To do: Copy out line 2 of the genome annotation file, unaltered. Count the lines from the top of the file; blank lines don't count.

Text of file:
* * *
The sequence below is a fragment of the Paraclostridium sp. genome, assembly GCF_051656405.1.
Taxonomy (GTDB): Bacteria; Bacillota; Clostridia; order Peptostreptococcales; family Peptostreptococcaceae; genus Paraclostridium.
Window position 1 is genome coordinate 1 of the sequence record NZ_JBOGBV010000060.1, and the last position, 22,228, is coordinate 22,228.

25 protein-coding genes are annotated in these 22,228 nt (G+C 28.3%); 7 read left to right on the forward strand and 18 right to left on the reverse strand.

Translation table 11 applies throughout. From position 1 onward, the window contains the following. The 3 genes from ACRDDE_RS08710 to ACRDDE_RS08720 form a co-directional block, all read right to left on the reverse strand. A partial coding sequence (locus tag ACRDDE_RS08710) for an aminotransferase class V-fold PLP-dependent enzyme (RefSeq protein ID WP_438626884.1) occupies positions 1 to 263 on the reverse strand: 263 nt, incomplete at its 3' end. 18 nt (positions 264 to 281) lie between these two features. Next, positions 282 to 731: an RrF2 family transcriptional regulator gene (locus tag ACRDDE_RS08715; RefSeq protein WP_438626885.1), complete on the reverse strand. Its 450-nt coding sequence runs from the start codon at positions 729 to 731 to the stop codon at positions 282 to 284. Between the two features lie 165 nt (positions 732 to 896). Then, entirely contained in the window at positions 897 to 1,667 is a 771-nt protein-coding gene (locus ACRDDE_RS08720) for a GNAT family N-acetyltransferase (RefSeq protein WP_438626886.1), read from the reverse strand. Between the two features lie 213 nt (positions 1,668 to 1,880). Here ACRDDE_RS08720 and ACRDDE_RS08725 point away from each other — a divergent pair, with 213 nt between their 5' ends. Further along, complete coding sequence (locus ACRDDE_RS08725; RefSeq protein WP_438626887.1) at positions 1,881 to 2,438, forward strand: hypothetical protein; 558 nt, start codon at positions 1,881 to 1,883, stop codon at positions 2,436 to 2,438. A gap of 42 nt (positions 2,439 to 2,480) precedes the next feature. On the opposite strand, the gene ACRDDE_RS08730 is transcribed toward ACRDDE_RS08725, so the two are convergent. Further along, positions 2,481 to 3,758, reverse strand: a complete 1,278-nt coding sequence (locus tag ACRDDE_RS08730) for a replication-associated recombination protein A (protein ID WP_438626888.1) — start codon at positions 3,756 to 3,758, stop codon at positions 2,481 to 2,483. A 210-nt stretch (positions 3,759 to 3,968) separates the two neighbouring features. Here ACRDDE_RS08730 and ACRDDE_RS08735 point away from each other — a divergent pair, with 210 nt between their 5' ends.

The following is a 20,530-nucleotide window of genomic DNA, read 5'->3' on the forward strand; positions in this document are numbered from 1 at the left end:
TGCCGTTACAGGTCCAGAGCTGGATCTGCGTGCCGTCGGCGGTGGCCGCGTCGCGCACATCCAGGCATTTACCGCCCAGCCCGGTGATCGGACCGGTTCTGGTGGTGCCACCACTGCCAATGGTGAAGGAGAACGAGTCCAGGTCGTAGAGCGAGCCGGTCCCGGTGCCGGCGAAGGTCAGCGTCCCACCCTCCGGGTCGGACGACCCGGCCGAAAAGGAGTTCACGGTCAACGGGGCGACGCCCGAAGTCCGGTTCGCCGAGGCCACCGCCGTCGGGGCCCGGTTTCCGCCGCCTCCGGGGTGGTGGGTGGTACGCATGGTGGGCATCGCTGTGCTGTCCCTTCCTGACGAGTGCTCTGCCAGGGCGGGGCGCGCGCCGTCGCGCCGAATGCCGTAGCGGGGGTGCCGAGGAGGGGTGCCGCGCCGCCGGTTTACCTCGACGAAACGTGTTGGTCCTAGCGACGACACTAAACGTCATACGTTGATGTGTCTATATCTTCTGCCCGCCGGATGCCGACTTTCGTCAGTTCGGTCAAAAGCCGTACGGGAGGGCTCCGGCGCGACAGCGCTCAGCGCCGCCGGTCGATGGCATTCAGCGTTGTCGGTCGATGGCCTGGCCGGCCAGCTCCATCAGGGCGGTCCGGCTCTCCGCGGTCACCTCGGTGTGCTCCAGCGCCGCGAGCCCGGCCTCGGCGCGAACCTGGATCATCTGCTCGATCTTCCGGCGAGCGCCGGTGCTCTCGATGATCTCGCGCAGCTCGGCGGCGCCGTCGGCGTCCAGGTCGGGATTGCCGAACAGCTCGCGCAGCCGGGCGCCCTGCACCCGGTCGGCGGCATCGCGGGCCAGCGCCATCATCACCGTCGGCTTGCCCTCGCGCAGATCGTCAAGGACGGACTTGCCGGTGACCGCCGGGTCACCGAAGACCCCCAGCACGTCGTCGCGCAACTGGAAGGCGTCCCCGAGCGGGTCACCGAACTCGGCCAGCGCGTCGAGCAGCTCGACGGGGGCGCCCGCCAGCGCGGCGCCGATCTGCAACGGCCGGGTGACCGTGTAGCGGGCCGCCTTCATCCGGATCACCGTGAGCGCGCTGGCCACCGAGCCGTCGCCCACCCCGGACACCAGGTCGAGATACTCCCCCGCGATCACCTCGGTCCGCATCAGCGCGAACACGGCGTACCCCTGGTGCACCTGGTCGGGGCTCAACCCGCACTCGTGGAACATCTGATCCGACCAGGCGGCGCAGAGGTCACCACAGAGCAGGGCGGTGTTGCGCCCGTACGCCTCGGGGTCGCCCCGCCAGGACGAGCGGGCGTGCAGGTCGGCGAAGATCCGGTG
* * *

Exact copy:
Taxonomy (GTDB): Bacteria; Bacillota; Clostridia; order Peptostreptococcales; family Peptostreptococcaceae; genus Paraclostridium.